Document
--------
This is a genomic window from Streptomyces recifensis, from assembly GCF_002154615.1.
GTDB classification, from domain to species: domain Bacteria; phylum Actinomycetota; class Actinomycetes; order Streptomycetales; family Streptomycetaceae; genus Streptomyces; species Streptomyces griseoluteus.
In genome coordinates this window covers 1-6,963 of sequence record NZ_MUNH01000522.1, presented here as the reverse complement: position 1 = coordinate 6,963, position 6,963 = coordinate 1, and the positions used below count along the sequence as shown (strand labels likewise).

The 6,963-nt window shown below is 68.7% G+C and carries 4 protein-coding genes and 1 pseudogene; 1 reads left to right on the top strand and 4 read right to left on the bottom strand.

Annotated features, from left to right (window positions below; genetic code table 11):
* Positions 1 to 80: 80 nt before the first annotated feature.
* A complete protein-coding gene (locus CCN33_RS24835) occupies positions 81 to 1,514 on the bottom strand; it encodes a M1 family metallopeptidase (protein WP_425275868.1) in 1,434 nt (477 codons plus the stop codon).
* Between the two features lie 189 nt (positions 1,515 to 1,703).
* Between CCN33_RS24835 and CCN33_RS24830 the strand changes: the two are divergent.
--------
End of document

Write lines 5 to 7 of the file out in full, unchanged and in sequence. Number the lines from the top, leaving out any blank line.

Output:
Annotated features, from left to right (window positions below; genetic code table 11):
* Positions 1 to 80: 80 nt before the first annotated feature.
* A complete protein-coding gene (locus CCN33_RS24835) occupies positions 81 to 1,514 on the bottom strand; it encodes a M1 family metallopeptidase (protein WP_425275868.1) in 1,434 nt (477 codons plus the stop codon).